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Woodside going well without Shell

PETER Costello’s decision to shepherd Shell out of its heavy tackle on Woodside brought a cyclone of criticism verging on the hysterical. The dollar was supposed to implode as foreigners everywhere tore up their plans to invest in Australia. Woodside shares were tipped to collapse and the financial world as we know it was expected to end.

The dollar did initially plunge, as some commentators predicted. They really must learn not to ask a foreign exchange dealer who has just sold millions of dollars short where the currency is going. In the event, it bounced off the ropes and came back looking relatively perky.

Likewise the Woodside share price, which briefly dived to $12.40 as the foreign short-term speculators ran with their tails between their legs. It was gratifying to see locals snapping up huge lines of stock that they discarded.

There seem to have been few complaints from among the 45,000 Woodside shareholders. At the current price of $13.20, and adding in the 60 cents special dividend that recently plopped in the post-box, Woodside is within cooee of the revised $14.20 offer.

The fact of the matter is that the Dutchmen muffed it. If Shell had made a plain vanilla $18 a share cash bid, as we suggested in this column before Christmas, they would have been a walk up.

The federal government at the time was eminently electable, and the umpire might have made a different decision.

Instead, they fiddled around in their purses for $14.80 and a too clever by half free-call option.

The much heralded injection of assets for Woodside stock never fired the imagination. Australia did not miss out on a $10 billion bid, as a chap on the television kept saying. Shell already owns 34 per cent of Woodside and was not really interested in getting more than 56 per cent to seize control.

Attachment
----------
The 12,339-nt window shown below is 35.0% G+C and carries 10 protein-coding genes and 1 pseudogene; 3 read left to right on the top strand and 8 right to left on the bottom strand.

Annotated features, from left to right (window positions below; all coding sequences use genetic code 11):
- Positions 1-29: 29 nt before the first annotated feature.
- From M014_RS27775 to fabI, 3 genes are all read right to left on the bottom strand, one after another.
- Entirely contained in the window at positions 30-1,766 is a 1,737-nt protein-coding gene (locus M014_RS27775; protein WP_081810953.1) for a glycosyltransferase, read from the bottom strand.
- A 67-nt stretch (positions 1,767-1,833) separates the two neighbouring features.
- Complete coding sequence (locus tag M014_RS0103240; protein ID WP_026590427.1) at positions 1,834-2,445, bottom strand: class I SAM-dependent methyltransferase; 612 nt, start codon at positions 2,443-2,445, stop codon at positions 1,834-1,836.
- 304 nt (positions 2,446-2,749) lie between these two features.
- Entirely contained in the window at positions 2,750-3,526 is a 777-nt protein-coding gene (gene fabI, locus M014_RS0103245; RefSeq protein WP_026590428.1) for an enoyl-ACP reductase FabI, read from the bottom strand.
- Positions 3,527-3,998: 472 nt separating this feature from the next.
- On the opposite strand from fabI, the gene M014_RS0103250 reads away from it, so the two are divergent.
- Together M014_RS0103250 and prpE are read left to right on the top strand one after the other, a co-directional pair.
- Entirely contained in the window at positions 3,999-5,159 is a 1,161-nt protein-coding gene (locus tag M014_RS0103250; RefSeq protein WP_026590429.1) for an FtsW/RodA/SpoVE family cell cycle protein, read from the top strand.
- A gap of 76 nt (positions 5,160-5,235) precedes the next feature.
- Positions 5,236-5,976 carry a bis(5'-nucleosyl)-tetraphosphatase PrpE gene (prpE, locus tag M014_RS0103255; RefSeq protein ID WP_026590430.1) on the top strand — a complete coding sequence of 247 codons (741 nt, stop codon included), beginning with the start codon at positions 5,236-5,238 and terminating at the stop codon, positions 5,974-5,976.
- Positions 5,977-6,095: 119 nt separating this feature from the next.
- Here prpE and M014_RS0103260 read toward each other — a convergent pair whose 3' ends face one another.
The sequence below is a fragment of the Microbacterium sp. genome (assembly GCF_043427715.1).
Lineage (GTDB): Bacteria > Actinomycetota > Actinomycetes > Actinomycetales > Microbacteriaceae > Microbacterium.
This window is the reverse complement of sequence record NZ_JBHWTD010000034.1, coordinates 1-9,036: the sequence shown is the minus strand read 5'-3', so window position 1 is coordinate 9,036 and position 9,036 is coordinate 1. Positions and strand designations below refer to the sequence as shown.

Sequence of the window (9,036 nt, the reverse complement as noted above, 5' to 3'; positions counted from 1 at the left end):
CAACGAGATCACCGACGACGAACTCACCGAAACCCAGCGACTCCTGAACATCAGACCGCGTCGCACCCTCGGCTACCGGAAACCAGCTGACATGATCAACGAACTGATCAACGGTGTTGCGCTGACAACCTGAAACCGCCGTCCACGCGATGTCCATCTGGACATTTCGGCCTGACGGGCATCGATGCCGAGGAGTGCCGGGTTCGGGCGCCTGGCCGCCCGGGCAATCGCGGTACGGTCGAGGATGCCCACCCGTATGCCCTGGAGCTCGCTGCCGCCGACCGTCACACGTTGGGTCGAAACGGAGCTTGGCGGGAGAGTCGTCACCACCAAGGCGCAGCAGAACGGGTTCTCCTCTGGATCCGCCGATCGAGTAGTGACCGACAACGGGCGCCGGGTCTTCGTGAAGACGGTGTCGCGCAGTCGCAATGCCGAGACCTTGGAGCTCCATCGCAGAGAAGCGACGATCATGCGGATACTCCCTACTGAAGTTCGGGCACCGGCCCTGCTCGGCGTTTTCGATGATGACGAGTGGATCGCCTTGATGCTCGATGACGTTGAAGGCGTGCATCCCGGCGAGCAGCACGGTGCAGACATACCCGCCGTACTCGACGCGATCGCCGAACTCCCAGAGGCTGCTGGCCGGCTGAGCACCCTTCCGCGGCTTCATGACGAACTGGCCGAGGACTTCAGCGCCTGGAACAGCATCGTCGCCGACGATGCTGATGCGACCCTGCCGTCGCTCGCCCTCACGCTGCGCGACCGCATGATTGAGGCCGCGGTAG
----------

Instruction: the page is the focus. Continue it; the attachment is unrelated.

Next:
They wanted the prize cheap. How cheap? In its present slightly slimmed-down form, Woodside is valued at $8.7 billion. That is a billion dollars less than either Western Mining, Woolworths or Wesfarmers. The shares of the energy group are selling at nine times earnings. Call me old fashioned, but that does not look dear. Hold on to your tickets. The race is not over.

The first international reaction to Woodside post the Costello kybosh came from ratings agency Standard & Poor’s. Raising the long-term rating on the company debt to A from BBB+ it said: “the rating upgrade on Woodside reflects its improved business profile, its cost effective operations, predictable cash flows from long-term domestic gas and LNG contracts, strong cash flows from new oil projects and its long reserve life”.

S&P said these strengths were marginally offset by the company’s limited geographic diversity and vulnerability to oil price and currency movements.

Nothing there to suggest that the Woodie’s double act of Charles Goode and John Akehurst should run up the white flag. Woodside is still in play.



Food for thought on carve up of Franklins

THE fire sale of dud supermarkets chain Franklins, which Hong Kong-based Dairy Farm is trying to get rid of, has sent the share price of boring old Woolworth’s mildly berserk.

Woollies touched $9.06 last week on prospects of buying about 80 Franklins stores, with foody analysts calling the stock up to $10.

Where were they when you could not give the shares away at $5.40 last year?

ACCC boss Allan Fels is in his element,

He may want to count all the items on the supermarket shelves before he approves the Franklins carve up.

All of this is of great interest at number 218 Bannister Road, Canning Vale, which is the address of our own little supermarket battler Foodland Associated. Foodland has already thrown its hat into the ring with JP Morgan, advisers to Dairy Farm, and said it would like please a clutch of Franklin shops in Northern NSW and Queensland.

Foodland has the Acton supermarkets here, the troubled Farmers Deka in New Zealand and nothing in between.

The company fancies itself as an east coaster.

It has taken to holding its annual meetings there.

Trevor Coates has been top man on the till at Foodland for six months. A former boss at the UK chain of German retail giant Aldi, he did a stint with Park ‘N Shop in HongKong which is the direct competitor to Dairy Farm. Good credentials. Coates now has the job of putting the oomph back into Foodland earnings.

Foodland shares have weakened recently to $8.50. They offer a yield of 6.5 per cent while we wait for Fels to dance his fandango.

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